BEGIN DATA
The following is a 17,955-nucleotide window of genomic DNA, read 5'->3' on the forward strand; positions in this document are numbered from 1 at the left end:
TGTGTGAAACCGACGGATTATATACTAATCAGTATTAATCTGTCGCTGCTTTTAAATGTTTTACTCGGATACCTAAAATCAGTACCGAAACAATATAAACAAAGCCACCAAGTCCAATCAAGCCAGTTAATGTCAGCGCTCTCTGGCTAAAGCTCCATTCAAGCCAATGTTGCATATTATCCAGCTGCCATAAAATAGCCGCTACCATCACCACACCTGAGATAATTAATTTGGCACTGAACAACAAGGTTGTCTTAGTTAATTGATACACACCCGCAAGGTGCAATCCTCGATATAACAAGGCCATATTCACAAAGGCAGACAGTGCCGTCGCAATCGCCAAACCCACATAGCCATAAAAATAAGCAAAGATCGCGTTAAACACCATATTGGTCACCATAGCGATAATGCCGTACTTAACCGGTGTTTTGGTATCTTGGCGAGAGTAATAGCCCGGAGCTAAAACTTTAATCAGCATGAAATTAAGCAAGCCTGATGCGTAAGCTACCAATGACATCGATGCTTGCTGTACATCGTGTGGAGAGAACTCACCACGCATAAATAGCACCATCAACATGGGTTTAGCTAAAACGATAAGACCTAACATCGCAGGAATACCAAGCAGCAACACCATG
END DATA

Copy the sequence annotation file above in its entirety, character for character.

The following is a 17,955-nucleotide window of genomic DNA, read 5'->3' on the forward strand; positions in this document are numbered from 1 at the left end:
TGTGTGAAACCGACGGATTATATACTAATCAGTATTAATCTGTCGCTGCTTTTAAATGTTTTACTCGGATACCTAAAATCAGTACCGAAACAATATAAACAAAGCCACCAAGTCCAATCAAGCCAGTTAATGTCAGCGCTCTCTGGCTAAAGCTCCATTCAAGCCAATGTTGCATATTATCCAGCTGCCATAAAATAGCCGCTACCATCACCACACCTGAGATAATTAATTTGGCACTGAACAACAAGGTTGTCTTAGTTAATTGATACACACCCGCAAGGTGCAATCCTCGATATAACAAGGCCATATTCACAAAGGCAGACAGTGCCGTCGCAATCGCCAAACCCACATAGCCATAAAAATAAGCAAAGATCGCGTTAAACACCATATTGGTCACCATAGCGATAATGCCGTACTTAACCGGTGTTTTGGTATCTTGGCGAGAGTAATAGCCCGGAGCTAAAACTTTAATCAGCATGAAATTAAGCAAGCCTGATGCGTAAGCTACCAATGACATCGATGCTTGCTGTACATCGTGTGGAGAGAACTCACCACGCATAAATAGCACCATCAACATGGGTTTAGCTAAAACGATAAGACCTAACATCGCAGGAATACCAAGCAGCAACACCATG